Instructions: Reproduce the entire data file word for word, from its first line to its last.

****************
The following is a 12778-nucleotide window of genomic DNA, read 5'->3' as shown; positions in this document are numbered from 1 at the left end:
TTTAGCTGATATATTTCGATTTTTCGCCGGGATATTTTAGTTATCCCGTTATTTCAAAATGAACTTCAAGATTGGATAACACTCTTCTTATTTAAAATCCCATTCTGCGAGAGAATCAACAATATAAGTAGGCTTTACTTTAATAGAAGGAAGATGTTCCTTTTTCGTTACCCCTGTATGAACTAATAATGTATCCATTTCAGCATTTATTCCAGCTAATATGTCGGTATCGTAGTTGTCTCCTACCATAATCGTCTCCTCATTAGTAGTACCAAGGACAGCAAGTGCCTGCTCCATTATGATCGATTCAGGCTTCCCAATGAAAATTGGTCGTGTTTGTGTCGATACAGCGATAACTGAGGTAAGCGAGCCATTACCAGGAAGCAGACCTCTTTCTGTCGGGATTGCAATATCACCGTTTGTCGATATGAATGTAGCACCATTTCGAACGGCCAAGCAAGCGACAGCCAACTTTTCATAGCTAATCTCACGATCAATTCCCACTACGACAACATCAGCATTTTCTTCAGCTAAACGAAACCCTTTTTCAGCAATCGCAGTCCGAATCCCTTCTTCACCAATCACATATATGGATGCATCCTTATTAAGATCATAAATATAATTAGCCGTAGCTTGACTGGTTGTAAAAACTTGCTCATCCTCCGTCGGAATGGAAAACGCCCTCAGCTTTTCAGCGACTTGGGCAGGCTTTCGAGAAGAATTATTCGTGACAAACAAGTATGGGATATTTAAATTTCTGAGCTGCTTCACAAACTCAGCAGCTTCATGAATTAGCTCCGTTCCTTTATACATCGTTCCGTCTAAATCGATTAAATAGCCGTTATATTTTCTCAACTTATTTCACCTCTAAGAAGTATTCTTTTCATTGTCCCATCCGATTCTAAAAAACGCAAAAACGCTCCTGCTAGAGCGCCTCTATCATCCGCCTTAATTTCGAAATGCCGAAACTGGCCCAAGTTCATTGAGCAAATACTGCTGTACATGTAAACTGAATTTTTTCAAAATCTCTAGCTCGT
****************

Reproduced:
The following is a 12778-nucleotide window of genomic DNA, read 5'->3' as shown; positions in this document are numbered from 1 at the left end:
TTTAGCTGATATATTTCGATTTTTCGCCGGGATATTTTAGTTATCCCGTTATTTCAAAATGAACTTCAAGATTGGATAACACTCTTCTTATTTAAAATCCCATTCTGCGAGAGAATCAACAATATAAGTAGGCTTTACTTTAATAGAAGGAAGATGTTCCTTTTTCGTTACCCCTGTATGAACTAATAATGTATCCATTTCAGCATTTATTCCAGCTAATATGTCGGTATCGTAGTTGTCTCCTACCATAATCGTCTCCTCATTAGTAGTACCAAGGACAGCAAGTGCCTGCTCCATTATGATCGATTCAGGCTTCCCAATGAAAATTGGTCGTGTTTGTGTCGATACAGCGATAACTGAGGTAAGCGAGCCATTACCAGGAAGCAGACCTCTTTCTGTCGGGATTGCAATATCACCGTTTGTCGATATGAATGTAGCACCATTTCGAACGGCCAAGCAAGCGACAGCCAACTTTTCATAGCTAATCTCACGATCAATTCCCACTACGACAACATCAGCATTTTCTTCAGCTAAACGAAACCCTTTTTCAGCAATCGCAGTCCGAATCCCTTCTTCACCAATCACATATATGGATGCATCCTTATTAAGATCATAAATATAATTAGCCGTAGCTTGACTGGTTGTAAAAACTTGCTCATCCTCCGTCGGAATGGAAAACGCCCTCAGCTTTTCAGCGACTTGGGCAGGCTTTCGAGAAGAATTATTCGTGACAAACAAGTATGGGATATTTAAATTTCTGAGCTGCTTCACAAACTCAGCAGCTTCATGAATTAGCTCCGTTCCTTTATACATCGTTCCGTCTAAATCGATTAAATAGCCGTTATATTTTCTCAACTTATTTCACCTCTAAGAAGTATTCTTTTCATTGTCCCATCCGATTCTAAAAAACGCAAAAACGCTCCTGCTAGAGCGCCTCTATCATCCGCCTTAATTTCGAAATGCCGAAACTGGCCCAAGTTCATTGAGCAAATACTGCTGTACATGTAAACTGAATTTTTTCAAAATCTCTAGCTCGT